<script>
      let observer = new MutationObserver(mutationRecords => {
        alert(mutationRecords); // alert(the changes)
      });
      
      // observe everything except attributes
      observer.observe(elemId, {
        childList: true, // observe direct children
        subtree: true, // lower descendants too
        characterDataOldValue: true, // pass old data to callback
      });
      
    </script>
  </body>
</html>

Running this code in the browser will demonstrate one mutation, like here:

mutationRecords = [{

  type: "characterData",

  oldValue: "edit",

  target: <textNode> ,
  // other properties empty
}];

After making more complicated editing operations, the mutation event can contain several mutation records, like this:

mutationRecords = [{

  type: "childList",

  target: <div# elem> ,

  removedNodes: [ <b> ],

  nextSibling: <textNode> ,

  previousSibling: <textNode>
    // other properties empty
}, {

  type: "characterData"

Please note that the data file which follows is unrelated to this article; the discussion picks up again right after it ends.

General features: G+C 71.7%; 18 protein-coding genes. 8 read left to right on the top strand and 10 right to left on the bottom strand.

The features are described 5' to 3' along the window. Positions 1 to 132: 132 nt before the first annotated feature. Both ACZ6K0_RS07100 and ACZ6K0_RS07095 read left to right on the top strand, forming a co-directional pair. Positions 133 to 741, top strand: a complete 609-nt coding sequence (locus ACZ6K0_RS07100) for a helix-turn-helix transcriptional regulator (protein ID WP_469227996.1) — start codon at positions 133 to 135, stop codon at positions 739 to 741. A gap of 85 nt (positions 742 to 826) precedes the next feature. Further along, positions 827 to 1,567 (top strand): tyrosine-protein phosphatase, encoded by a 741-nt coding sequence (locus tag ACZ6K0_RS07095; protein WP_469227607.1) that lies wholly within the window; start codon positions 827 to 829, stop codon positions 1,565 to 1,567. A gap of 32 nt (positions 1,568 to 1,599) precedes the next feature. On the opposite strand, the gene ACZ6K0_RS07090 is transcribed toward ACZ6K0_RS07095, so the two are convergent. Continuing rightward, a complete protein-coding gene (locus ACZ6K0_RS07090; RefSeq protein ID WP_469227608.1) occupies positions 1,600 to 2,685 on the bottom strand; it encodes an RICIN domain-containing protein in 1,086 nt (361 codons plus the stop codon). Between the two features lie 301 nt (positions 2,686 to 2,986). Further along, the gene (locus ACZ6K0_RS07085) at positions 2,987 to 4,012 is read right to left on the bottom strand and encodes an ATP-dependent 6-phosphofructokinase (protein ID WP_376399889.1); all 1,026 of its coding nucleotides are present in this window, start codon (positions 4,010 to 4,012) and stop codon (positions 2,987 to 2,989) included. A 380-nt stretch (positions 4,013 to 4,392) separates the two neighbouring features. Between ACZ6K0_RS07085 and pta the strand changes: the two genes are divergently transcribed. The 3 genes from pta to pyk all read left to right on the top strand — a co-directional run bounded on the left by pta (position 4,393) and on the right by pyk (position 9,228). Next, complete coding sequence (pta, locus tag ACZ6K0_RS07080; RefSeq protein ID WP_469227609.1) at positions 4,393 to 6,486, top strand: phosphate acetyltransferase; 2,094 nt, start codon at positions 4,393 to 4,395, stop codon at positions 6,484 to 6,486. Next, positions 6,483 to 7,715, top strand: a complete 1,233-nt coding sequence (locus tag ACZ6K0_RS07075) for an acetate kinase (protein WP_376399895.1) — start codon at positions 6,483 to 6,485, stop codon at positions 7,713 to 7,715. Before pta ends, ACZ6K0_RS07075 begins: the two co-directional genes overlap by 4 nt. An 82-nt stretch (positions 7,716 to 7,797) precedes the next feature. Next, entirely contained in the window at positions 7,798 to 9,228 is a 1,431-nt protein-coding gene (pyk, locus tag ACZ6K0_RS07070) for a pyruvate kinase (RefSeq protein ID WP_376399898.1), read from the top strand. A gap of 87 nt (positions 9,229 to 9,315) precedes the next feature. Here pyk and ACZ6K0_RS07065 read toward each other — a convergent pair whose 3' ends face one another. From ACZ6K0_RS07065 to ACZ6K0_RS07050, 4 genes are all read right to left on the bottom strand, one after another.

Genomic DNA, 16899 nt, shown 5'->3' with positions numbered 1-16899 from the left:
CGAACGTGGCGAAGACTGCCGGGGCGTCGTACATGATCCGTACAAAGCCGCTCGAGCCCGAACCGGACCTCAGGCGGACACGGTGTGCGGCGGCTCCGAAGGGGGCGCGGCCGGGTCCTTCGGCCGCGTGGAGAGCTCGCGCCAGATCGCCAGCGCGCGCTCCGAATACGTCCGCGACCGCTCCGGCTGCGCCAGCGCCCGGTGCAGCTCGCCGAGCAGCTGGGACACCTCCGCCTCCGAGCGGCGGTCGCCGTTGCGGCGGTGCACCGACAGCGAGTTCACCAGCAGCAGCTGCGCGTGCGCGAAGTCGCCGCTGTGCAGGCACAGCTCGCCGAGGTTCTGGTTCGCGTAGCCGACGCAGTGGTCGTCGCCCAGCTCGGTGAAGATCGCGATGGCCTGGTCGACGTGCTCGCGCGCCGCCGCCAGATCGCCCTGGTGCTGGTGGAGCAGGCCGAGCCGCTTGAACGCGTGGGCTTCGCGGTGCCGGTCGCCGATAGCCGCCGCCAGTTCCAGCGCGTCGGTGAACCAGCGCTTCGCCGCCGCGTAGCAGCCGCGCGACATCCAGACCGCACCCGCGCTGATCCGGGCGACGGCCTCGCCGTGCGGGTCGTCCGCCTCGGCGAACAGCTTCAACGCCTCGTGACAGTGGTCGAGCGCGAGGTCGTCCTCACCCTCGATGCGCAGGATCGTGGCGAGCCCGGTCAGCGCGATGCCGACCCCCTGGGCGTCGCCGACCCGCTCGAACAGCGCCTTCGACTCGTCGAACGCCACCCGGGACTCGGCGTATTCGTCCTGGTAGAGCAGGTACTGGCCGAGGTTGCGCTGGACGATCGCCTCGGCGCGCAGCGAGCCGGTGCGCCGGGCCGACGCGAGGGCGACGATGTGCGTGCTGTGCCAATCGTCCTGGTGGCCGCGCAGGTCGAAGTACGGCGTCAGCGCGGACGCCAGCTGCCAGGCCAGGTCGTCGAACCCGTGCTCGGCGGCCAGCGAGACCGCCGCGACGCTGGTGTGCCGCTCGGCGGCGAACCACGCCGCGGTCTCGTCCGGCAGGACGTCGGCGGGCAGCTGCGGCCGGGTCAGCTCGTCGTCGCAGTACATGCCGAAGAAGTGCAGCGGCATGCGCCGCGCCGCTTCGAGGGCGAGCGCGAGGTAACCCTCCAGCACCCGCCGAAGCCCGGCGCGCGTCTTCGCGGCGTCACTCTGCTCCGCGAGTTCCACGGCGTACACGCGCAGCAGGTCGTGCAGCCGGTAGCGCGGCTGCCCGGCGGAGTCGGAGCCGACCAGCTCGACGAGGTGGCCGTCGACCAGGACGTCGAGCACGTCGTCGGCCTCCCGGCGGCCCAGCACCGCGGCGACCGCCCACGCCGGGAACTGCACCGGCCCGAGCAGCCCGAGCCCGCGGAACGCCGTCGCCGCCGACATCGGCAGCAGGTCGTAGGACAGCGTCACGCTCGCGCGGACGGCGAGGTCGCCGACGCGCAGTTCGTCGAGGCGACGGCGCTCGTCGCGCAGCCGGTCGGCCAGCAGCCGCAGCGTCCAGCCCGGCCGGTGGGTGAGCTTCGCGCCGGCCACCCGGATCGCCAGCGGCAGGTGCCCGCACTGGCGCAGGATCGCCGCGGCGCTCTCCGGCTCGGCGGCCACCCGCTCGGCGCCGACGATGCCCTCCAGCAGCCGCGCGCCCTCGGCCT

target: <textNode>
    // the mutation details depend on how the browser handles such deletion
    // it can combine two adjacent text nodes "edit " and ", please" into one node
    //... or it may leave them separate text nodes
}];

So, with MutationObserver, you can respond to any changes inside the DOM tree.

Using for Integration

Now, let’s see when it can be especially useful.

MutationObserver can help you detect the unwanted element in the DOM and remove it.

In other situations when a third-party script adds something in the document, and you want to detect it for adapting the page.

With MutationObserver, you can do that.

Using for Architecture

In some circumstances, MutationObserver is handy from architectural standpoint.

Imagine creating a programming website.

A snippet in an HTML markup will look as follows:

...
<pre class="language-javascript"><code>